We all get to decide today whether we’re going to feed the flesh or feed the Spirit. The one we feed more gets stronger.
Many of us find ourselves entrenched in sin with little hope of escape. We’ve been in bondage to it for so long that it has defined us. We’ve tried to get out and maybe even experience success for a few days or even weeks, but then we’re right back into it and feel worse than ever.
Maybe your desire for sin feels so strong because your desire for God feels so weak. Yes, you need to do your best to stop feeding the flesh, but at the same time, you need to be feeding the Spirit.
It’s probably a good idea to watch less television and spend less time on the internet, but just trying to starve the flesh isn’t enough. Also spend generous amounts of time in God’s word, so you’ll begin to think His thoughts, not the world’s.
If your iPod is loaded with garbage–remove it and replace it with some really good worship music.
If you have “friends” who aren’t a very good influence, then make the wise choice to move on and find real friends who will encourage your relationship with God, not tempt and encourage you to sin.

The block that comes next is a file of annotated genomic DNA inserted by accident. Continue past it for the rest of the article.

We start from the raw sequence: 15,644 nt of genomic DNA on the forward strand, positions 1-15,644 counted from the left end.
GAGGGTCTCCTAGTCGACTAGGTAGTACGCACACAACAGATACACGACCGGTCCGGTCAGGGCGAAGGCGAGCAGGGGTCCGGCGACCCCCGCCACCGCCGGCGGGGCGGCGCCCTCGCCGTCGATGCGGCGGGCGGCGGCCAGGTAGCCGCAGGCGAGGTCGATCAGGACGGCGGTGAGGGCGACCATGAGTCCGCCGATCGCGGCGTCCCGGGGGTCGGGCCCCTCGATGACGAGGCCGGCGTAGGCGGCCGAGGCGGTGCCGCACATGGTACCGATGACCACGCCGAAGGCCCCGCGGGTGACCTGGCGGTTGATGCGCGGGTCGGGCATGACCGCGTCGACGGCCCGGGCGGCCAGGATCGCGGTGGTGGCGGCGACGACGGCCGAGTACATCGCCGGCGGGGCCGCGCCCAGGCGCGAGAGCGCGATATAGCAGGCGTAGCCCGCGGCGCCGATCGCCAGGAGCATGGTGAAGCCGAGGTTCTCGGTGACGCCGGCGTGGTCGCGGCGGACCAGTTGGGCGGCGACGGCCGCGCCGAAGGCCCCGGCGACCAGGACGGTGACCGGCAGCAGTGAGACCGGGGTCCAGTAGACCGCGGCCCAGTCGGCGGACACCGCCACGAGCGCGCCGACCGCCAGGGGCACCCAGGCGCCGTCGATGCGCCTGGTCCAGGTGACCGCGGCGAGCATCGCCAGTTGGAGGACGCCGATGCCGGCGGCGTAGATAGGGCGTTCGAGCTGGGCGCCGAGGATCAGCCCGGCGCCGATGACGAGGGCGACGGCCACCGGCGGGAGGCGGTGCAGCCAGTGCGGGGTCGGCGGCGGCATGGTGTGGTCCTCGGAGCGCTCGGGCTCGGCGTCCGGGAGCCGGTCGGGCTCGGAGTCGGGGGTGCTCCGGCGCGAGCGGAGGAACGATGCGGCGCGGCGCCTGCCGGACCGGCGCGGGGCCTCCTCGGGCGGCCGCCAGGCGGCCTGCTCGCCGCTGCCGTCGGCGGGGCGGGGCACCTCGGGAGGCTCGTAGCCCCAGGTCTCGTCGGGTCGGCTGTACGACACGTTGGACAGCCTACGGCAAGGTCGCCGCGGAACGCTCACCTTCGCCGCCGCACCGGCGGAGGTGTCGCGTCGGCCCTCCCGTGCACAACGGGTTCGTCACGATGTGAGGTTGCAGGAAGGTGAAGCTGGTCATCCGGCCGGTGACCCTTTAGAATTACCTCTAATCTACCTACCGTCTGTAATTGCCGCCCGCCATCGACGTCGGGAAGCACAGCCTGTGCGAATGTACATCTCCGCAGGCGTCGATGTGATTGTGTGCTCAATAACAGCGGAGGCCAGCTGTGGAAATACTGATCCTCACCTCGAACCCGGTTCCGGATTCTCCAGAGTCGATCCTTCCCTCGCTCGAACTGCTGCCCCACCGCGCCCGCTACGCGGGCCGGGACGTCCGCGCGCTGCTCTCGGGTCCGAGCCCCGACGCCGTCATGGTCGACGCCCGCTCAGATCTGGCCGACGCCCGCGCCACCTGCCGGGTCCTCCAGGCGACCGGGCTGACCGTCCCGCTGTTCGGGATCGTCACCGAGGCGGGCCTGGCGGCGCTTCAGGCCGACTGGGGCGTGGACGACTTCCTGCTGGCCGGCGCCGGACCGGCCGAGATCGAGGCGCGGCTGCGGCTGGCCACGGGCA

Life to the full is yours. Jesus desires it for you. You and I just have to want it more than we want the desires of the flesh.
Remember, it’s a battle for your mind. Whoever gets control of your mind wins.
Yesterday, a friend of mine told me about a pastor in Houston who took his own life the day after Thanksgiving after having a fight with his wife. He was 41 and leaves behind his wife and three children.
It now looks like Tiger Woods’ car accident came after a fight with his wife over an affair he’d been having with a cocktail waitress. Could also be more than one affair.
I’m not suggesting the pastor was having an affair, too. I don’t have any idea what their dispute was about. My point is simply this: everyone you and I know is dealing with something today. It may be something big or it may be small. Small to you or me, that is. To them, it might be big. It’s not our call.